On Rep. Fogerty’s Common Core legislation

Columnist Frank Cagle foresees a bill filed by Rep. John Fogerty, R-Athens, as the likely vehicle for making legislative decisions on Common Core standards and likes the idea.

You can go to the legislative website and read it (Note: HERE), but keep in mind that it is a caption bill, subject to being refined and compromised during the committee process — assuming it gets a fair hearing. But in general the bill proposes that the state Board of Education establish committees for elementary, middle school and high school standards for math and English. Each of the three committees would be made up of three public school teachers, one faculty member from higher ed and two parents with children in public schools.

What a concept. Tennessee teachers, professors and parents establishing what the standards should be in the state curriculum — as opposed to Bill Gates, the Chamber of Commerce and noted educational “experts” like Bill Frist.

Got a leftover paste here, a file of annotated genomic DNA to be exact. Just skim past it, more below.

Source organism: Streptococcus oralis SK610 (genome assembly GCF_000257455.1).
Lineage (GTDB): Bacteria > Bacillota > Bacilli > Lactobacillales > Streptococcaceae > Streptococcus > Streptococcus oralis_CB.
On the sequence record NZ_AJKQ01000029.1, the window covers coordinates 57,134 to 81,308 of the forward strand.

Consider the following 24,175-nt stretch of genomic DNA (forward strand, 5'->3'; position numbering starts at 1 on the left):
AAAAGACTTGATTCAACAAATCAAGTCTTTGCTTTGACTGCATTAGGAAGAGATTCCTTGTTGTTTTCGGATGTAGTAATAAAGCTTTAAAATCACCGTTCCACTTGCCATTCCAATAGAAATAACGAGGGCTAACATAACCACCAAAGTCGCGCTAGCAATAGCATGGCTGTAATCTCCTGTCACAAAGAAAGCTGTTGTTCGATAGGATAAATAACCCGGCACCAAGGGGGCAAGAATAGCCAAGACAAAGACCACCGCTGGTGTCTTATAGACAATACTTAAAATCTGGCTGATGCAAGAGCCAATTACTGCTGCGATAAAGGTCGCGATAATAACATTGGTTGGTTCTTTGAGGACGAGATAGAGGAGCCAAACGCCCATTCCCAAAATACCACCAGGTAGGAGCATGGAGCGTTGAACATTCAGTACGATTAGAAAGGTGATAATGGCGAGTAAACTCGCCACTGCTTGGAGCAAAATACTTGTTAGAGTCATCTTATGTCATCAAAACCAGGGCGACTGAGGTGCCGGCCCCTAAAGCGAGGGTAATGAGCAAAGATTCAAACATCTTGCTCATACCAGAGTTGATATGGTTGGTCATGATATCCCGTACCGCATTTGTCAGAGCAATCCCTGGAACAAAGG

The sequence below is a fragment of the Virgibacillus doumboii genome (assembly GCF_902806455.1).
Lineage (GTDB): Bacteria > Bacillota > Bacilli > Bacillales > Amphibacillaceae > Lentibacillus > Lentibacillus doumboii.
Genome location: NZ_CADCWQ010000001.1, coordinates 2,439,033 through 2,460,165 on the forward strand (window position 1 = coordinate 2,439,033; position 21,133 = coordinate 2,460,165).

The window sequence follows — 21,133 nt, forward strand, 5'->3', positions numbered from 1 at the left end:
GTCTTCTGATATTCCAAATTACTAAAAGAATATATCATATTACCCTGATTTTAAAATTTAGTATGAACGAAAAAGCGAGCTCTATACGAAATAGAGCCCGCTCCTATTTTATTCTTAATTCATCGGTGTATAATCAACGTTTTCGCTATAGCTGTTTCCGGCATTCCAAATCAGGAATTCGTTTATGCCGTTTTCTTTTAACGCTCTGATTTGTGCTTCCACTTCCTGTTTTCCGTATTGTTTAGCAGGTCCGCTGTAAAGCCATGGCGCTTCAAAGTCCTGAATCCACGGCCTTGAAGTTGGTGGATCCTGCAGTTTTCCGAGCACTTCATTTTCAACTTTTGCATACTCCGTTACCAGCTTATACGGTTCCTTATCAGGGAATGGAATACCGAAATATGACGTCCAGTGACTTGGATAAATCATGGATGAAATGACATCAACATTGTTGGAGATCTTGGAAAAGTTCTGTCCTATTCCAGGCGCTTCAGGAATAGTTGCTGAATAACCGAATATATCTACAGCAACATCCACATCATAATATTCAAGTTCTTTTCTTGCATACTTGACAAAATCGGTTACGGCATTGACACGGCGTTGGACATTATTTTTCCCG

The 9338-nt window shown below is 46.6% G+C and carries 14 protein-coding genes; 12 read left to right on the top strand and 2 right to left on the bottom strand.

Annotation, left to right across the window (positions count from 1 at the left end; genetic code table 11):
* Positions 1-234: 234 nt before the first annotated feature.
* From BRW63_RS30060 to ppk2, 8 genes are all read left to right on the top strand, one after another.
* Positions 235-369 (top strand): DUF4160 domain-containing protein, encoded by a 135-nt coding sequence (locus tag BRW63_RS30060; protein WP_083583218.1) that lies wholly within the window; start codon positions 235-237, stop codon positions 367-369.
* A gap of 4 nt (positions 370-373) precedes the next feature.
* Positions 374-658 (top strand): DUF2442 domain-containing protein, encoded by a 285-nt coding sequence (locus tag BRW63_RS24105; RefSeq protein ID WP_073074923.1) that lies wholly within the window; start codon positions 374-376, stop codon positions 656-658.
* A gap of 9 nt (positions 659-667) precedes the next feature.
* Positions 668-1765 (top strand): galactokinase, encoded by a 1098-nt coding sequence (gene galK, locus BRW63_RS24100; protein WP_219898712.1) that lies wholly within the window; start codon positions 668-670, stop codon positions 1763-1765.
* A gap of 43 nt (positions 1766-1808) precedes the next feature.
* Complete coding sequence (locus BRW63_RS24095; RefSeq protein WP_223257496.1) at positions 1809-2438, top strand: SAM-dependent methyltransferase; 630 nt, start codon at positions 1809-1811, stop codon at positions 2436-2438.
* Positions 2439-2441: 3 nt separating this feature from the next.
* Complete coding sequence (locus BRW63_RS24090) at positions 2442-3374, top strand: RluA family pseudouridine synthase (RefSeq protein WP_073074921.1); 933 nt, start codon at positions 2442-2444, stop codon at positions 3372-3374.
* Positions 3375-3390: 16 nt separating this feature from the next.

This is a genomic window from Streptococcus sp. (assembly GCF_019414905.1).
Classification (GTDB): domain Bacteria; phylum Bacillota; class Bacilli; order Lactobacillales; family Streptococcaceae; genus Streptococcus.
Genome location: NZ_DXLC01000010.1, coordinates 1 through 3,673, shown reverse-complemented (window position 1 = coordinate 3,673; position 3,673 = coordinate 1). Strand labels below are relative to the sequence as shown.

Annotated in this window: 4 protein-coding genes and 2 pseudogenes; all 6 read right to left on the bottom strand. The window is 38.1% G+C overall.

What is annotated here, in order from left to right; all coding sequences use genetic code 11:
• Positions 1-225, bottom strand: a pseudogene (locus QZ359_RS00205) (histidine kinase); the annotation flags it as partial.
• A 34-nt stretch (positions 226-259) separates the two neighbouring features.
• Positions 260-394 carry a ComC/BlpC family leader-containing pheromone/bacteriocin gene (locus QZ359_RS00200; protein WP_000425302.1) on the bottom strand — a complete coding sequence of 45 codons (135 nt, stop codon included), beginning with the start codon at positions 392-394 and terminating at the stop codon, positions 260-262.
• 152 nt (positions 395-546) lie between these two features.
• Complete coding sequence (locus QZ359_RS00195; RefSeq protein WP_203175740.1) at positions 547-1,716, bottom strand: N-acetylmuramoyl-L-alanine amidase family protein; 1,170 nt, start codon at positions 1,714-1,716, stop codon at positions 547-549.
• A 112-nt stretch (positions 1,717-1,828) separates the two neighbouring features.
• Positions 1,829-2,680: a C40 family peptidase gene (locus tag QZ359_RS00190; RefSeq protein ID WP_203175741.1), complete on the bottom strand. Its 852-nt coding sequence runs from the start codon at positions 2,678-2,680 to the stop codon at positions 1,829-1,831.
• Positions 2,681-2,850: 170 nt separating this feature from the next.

The standards would be reviewed by outside experts, then posted for perusal by the general public, and once the process is complete it would be up to each school district to decide how best to meet the new standards.

What? Local school districts would be able to decide the best way to achieve higher standards rather than being dictated to by Michelle Rhee or Arne Duncan? What a concept.

…HB3 could be a vehicle to achieve what legislators want and what the administration wants — higher standards implemented without controversy and fully supported by the rank-and-file educators.

Note: The bill, as written, is actually not a great departure from Haslam’s proposal. Basically, both have the same premise – put off any decision this year and study things until there’s a set of “Tennessee standards” that can be decoupled from the toxic “Common Core” title.